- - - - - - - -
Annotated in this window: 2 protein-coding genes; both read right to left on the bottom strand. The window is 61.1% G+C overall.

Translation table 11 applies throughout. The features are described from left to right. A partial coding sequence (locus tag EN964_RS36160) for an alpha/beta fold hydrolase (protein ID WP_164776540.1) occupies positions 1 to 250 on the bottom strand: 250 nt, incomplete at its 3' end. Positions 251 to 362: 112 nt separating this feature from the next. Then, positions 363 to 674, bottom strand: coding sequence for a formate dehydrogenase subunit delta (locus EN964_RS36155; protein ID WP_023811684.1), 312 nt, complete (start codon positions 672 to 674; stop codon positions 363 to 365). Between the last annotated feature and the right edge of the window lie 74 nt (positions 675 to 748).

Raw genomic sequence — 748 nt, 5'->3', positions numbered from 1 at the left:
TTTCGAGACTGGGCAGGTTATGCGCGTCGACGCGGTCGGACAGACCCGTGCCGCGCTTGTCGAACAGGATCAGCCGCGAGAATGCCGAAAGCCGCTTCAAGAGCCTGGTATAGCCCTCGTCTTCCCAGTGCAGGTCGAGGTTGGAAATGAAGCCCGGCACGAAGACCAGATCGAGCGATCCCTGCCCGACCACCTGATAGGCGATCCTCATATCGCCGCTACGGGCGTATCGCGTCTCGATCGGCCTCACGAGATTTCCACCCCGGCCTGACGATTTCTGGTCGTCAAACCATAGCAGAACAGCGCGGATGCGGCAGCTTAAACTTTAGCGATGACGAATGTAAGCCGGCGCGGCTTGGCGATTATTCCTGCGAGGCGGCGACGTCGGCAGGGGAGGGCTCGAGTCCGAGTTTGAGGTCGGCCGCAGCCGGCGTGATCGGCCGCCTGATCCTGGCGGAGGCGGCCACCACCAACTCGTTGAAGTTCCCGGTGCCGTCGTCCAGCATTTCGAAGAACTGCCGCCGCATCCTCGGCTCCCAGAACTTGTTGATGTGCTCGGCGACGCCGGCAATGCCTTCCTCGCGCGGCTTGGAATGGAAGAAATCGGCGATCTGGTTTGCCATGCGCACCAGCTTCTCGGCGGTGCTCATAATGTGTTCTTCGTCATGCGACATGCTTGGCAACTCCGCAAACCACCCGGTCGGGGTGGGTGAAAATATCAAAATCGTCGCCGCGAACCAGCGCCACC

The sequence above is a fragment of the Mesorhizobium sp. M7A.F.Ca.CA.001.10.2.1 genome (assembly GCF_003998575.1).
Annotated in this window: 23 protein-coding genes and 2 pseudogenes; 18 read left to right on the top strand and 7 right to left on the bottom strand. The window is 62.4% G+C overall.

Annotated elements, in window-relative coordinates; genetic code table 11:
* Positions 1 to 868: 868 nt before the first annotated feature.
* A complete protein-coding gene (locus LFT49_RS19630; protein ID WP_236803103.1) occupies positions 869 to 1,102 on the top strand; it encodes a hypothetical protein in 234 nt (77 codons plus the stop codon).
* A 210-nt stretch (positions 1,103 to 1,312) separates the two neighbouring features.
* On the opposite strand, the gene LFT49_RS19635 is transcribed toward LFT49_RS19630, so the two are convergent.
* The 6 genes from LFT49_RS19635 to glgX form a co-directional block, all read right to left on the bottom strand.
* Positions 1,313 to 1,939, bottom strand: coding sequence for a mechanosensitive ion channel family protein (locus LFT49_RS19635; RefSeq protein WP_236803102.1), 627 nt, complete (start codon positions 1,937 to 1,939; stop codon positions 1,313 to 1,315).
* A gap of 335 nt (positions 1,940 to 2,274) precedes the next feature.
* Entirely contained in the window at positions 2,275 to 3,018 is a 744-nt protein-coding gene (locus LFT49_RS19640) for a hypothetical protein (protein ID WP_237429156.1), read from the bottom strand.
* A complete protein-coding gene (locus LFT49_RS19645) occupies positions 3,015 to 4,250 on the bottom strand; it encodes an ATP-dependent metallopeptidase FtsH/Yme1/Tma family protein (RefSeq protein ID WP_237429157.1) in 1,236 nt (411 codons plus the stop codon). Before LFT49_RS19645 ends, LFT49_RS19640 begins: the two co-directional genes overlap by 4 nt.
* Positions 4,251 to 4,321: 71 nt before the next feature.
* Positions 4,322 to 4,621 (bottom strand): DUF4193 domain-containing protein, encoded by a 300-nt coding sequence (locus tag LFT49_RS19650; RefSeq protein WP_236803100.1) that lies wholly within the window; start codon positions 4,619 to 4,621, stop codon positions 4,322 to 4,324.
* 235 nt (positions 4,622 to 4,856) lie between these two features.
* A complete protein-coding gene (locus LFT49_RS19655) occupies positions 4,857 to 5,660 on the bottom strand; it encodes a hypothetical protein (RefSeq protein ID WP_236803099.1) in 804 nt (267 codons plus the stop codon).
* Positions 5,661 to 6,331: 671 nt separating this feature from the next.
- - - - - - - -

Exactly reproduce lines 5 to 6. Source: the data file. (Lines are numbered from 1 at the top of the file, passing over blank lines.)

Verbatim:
The sequence above is a fragment of the Mesorhizobium sp. M7A.F.Ca.CA.001.10.2.1 genome (assembly GCF_003998575.1).
Annotated in this window: 23 protein-coding genes and 2 pseudogenes; 18 read left to right on the top strand and 7 right to left on the bottom strand. The window is 62.4% G+C overall.